The patient’s narrative, and its interpretation was the fundamental building block of Freud’s development of psychoanalysis. But his groundbreaking work was facilitated by his wife Martha, and in his later years his daughter Anna. These strong women created the setting which allowed Freud’s work to develop in a comfortable, well-regulated domestic environment. The Freud Museum, the home of Sigmund Freud, provided a resonant setting for Kowalsky’s strong, powerful works.
A Note on the Exhibition
by Elaine Kowalsky
In Marian & Dorothy, the written narrative is that of the female domestic setting in an Edwardian household involving interpersonal problem solving with intertwining heroism and romance. The visual parallel is that of the late twentieth-century diary of daily and personal experience of another woman whose live includes the domestic, but also other aspects such as work and relationships.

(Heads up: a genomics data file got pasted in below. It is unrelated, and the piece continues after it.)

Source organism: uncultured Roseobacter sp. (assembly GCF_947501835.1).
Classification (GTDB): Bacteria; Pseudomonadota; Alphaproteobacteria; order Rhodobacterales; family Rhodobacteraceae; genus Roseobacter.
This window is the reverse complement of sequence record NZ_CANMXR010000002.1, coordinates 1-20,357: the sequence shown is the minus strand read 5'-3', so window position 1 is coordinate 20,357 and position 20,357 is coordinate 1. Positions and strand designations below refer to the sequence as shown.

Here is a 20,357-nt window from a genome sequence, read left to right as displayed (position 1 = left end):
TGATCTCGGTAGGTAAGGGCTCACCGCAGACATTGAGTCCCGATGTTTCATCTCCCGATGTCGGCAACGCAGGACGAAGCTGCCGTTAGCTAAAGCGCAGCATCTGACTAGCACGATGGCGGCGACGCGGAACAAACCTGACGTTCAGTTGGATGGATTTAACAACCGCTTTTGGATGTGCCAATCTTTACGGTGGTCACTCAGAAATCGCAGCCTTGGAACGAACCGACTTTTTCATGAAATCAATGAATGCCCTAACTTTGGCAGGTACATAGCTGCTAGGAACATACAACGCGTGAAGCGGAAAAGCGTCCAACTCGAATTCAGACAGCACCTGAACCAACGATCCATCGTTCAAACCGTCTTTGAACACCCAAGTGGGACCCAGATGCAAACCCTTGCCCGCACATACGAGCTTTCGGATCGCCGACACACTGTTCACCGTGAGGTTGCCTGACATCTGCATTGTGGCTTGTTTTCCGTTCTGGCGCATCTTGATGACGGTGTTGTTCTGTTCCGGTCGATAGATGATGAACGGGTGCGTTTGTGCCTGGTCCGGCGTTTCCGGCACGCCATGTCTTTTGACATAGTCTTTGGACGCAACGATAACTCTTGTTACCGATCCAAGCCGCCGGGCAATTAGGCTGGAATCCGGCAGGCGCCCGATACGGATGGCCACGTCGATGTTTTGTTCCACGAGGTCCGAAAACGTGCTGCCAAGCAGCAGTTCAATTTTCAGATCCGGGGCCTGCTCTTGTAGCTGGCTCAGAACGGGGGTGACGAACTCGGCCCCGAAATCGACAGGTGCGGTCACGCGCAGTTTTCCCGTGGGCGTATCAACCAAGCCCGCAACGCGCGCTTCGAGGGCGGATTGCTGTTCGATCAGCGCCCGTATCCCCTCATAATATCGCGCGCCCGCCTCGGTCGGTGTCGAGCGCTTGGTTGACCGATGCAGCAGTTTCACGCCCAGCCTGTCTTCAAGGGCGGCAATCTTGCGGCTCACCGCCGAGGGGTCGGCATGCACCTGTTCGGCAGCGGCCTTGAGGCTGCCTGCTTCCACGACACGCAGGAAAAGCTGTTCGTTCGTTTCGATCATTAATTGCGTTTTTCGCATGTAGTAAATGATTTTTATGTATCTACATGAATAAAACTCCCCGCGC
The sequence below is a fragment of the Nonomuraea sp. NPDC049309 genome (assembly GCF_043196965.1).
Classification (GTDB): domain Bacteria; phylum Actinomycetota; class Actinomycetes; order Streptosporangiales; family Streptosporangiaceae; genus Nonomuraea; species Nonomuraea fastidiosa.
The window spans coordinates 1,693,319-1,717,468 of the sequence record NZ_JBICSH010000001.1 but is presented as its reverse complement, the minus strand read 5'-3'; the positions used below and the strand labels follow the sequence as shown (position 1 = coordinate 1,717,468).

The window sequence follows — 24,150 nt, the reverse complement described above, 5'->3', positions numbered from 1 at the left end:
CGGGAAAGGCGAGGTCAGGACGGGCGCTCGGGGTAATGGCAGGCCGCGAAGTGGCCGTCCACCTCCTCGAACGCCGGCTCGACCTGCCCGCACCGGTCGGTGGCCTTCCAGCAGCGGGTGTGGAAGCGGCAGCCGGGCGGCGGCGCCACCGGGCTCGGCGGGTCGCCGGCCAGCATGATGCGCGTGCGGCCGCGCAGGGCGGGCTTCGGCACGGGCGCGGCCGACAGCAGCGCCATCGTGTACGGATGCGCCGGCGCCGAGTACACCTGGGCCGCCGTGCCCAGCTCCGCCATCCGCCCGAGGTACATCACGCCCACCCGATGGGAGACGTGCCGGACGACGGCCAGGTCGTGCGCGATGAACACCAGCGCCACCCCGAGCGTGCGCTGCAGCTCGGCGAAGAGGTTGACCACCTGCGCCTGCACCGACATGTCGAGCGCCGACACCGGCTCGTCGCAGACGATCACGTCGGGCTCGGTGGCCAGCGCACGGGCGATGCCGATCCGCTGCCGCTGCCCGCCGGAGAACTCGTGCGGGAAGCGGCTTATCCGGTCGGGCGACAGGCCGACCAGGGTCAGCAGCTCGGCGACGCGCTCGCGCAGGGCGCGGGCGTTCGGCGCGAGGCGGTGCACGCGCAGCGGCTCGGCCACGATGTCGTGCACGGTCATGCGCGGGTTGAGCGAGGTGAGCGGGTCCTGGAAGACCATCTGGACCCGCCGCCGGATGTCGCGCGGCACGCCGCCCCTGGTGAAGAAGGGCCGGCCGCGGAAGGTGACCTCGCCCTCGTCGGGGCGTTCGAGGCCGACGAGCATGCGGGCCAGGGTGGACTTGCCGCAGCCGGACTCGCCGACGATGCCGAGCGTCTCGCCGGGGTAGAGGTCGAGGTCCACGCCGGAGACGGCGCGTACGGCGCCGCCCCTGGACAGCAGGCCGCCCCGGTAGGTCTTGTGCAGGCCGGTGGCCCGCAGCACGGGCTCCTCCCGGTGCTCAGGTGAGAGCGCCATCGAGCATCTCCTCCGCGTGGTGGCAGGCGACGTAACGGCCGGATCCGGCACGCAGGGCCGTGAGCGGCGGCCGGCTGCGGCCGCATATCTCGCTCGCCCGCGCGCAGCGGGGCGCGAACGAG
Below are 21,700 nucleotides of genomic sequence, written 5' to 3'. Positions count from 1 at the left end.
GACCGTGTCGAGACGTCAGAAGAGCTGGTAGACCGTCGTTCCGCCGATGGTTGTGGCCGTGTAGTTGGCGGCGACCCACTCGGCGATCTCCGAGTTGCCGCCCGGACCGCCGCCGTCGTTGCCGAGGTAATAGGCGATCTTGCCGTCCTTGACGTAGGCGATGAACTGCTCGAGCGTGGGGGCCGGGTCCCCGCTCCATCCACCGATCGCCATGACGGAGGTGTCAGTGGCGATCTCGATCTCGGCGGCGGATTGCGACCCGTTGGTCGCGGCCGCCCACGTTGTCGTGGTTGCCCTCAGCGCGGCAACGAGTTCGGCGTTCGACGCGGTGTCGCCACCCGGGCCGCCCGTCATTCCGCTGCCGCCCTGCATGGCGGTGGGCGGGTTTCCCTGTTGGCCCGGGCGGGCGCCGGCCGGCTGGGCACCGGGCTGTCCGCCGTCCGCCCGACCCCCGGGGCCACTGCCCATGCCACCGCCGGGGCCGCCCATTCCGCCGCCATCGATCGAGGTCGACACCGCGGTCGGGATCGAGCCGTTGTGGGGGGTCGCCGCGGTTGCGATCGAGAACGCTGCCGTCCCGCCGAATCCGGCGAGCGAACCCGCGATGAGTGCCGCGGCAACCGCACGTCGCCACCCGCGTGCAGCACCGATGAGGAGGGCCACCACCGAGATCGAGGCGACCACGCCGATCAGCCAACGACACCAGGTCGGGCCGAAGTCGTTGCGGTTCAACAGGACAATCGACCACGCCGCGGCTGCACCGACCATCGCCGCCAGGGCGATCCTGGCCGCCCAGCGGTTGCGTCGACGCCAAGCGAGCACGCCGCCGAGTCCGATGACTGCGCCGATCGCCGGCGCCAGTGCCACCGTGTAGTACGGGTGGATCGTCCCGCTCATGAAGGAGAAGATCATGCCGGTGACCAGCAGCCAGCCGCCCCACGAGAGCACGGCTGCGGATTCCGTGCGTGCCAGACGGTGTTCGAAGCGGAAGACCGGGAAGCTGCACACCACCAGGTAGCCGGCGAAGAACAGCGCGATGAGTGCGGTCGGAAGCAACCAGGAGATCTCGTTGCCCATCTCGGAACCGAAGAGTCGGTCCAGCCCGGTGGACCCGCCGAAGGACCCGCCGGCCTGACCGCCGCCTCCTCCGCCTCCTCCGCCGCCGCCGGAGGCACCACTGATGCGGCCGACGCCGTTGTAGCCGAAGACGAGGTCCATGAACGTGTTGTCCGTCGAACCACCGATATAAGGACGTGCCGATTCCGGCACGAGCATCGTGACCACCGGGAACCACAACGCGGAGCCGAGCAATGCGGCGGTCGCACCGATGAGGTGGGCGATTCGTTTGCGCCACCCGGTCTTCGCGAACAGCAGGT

The present line of investigation in my work involves using parallel narratives through drawing by looking at those who experience the marginal places of society. The work questions and looks at the issue of place and how the “placing” of a person or section of society is fluid in history, with their placing changing and evolving into another and different “place”.
Through the use of found books used as a sketch book, and by drawing/collage on the pages, ideas and another parallel narrative emerge, and I am able to explore the idea of two separate concurrent voices speaking. Selected pages and images are then scanned into a computer to edit and be further worked on for a final piece that is then printed on hand-made paper. The exhibition also includes small sculptured objects that derive from imagery explored in the books. They are made of unglazed and painted unfired clay and are between 6 and 10 inches in height.